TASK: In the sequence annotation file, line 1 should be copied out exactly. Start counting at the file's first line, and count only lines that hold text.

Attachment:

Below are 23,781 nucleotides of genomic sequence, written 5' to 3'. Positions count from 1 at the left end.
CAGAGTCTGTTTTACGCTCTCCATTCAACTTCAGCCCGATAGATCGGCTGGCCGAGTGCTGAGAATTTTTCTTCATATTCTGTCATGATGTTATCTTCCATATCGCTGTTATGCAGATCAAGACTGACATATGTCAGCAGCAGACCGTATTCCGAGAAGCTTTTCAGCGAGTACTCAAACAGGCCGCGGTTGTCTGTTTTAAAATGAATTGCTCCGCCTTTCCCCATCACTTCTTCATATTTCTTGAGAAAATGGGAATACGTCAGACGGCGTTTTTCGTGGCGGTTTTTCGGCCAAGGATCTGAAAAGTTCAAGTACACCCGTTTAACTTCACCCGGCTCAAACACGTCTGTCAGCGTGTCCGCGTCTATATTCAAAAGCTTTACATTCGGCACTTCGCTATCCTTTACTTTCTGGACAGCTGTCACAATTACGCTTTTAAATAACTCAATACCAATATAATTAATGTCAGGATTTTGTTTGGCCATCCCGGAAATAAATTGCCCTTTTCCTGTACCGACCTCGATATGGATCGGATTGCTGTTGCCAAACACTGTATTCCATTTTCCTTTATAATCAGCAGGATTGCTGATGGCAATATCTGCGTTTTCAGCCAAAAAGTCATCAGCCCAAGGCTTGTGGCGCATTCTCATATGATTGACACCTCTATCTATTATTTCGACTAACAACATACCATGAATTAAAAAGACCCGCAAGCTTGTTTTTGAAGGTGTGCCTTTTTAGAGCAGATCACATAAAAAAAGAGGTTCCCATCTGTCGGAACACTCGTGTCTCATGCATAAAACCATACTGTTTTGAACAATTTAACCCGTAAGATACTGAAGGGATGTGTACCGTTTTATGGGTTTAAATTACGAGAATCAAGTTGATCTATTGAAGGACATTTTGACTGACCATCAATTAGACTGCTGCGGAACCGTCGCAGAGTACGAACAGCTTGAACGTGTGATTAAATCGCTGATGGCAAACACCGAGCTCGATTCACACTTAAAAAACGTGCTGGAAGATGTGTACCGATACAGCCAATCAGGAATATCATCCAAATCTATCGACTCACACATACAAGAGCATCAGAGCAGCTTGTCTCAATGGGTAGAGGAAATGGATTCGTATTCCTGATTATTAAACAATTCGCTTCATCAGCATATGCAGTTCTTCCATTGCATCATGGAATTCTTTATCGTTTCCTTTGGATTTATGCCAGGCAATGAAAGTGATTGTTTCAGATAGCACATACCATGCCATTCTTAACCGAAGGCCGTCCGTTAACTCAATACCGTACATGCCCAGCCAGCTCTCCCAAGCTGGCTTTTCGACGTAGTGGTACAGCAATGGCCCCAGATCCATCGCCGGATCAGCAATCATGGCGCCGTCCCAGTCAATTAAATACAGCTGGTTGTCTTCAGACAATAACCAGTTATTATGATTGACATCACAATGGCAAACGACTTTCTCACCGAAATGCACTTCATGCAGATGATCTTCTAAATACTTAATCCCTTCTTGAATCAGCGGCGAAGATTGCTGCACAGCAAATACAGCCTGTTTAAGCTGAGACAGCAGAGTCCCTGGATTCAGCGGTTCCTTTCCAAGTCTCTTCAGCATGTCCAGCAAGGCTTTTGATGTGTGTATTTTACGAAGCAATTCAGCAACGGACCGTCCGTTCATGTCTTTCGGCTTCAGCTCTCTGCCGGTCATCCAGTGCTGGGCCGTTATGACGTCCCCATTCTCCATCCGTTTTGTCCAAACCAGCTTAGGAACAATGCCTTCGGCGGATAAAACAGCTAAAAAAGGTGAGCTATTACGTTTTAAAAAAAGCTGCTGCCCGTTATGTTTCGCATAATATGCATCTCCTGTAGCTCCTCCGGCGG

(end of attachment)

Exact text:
Below are 23,781 nucleotides of genomic sequence, written 5' to 3'. Positions count from 1 at the left end.